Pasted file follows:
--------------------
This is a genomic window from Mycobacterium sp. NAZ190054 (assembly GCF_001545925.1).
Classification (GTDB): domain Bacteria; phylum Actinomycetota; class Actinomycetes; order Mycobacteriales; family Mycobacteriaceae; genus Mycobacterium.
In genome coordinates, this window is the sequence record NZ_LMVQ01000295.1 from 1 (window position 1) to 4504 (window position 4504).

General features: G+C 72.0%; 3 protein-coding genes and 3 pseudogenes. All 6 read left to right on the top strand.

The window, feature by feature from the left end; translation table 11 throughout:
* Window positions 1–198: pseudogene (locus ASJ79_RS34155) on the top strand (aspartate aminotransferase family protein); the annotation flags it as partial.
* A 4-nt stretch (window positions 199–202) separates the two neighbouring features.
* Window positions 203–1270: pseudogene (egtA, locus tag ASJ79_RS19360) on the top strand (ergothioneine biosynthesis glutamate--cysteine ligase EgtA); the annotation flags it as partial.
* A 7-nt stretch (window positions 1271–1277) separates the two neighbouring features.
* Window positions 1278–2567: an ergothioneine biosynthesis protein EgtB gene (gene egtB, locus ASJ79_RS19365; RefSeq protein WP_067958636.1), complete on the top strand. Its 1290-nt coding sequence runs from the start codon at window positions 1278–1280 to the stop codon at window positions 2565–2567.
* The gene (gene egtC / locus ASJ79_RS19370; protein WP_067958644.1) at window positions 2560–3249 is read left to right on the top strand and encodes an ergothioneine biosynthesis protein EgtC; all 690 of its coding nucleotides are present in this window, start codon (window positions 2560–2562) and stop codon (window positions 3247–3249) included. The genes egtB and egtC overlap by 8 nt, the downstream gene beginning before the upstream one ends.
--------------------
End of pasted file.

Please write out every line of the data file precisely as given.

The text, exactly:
This is a genomic window from Mycobacterium sp. NAZ190054 (assembly GCF_001545925.1).
Classification (GTDB): domain Bacteria; phylum Actinomycetota; class Actinomycetes; order Mycobacteriales; family Mycobacteriaceae; genus Mycobacterium.
In genome coordinates, this window is the sequence record NZ_LMVQ01000295.1 from 1 (window position 1) to 4504 (window position 4504).

General features: G+C 72.0%; 3 protein-coding genes and 3 pseudogenes. All 6 read left to right on the top strand.

The window, feature by feature from the left end; translation table 11 throughout:
* Window positions 1–198: pseudogene (locus ASJ79_RS34155) on the top strand (aspartate aminotransferase family protein); the annotation flags it as partial.
* A 4-nt stretch (window positions 199–202) separates the two neighbouring features.
* Window positions 203–1270: pseudogene (egtA, locus tag ASJ79_RS19360) on the top strand (ergothioneine biosynthesis glutamate--cysteine ligase EgtA); the annotation flags it as partial.
* A 7-nt stretch (window positions 1271–1277) separates the two neighbouring features.
* Window positions 1278–2567: an ergothioneine biosynthesis protein EgtB gene (gene egtB, locus ASJ79_RS19365; RefSeq protein WP_067958636.1), complete on the top strand. Its 1290-nt coding sequence runs from the start codon at window positions 1278–1280 to the stop codon at window positions 2565–2567.
* The gene (gene egtC / locus ASJ79_RS19370; protein WP_067958644.1) at window positions 2560–3249 is read left to right on the top strand and encodes an ergothioneine biosynthesis protein EgtC; all 690 of its coding nucleotides are present in this window, start codon (window positions 2560–2562) and stop codon (window positions 3247–3249) included. The genes egtB and egtC overlap by 8 nt, the downstream gene beginning before the upstream one ends.